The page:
Chronic wound

A chronic wound is a wound that does not heal in an orderly set of stages and in a predictable amount of time the way most wounds do; wounds that do not heal within three months are often considered chronic. Chronic wounds seem to be detained in one or more of the phases of wound healing. For example, chronic wounds often remain in the inflammatory stage for too long. In acute wounds, there is a precise balance between production and degradation of molecules such as collagen; in chronic wounds this balance is lost and degradation plays too large a role.Chronic wounds may never heal or may take years to do so. These wounds cause patients severe emotional and physical stress as well as creating a significant financial burden on patients and the whole healthcare system.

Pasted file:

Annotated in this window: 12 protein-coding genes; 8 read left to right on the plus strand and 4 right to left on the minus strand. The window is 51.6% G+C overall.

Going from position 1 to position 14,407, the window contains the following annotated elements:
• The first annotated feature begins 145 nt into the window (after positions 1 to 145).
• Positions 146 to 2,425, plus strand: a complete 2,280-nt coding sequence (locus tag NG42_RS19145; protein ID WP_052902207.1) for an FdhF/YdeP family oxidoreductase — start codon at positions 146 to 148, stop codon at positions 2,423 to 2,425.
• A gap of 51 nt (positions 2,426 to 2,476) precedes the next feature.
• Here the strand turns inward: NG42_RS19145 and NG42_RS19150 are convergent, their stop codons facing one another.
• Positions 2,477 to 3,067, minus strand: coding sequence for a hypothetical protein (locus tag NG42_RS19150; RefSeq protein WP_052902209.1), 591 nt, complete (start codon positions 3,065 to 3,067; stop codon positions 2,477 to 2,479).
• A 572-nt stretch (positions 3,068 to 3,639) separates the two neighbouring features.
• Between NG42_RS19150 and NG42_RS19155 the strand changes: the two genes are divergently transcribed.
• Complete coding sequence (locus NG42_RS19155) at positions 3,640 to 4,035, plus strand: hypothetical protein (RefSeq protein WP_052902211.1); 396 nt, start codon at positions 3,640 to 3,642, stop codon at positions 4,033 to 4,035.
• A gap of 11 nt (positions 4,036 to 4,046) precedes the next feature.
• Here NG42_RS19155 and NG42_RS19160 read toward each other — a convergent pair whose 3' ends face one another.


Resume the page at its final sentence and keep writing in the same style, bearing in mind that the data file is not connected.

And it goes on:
Acute and chronic wounds are at opposite ends of a spectrum of wound healing types that progress toward being healed at different rates.


Though treatment of the different chronic wound types varies slightly, appropriate treatment seeks to address the problems at the root of chronic wounds, including ischemia, bacterial load, and imbalance of proteases.vacuum-assisted closure, warming, oxygenation, moist wound healing, removing mechanical stress, and adding cells or other materials to secrete or enhance levels of healing factors. Various methods exist to ameliorate these problems, including antibiotic and antibacterial use, debridement, irrigation,


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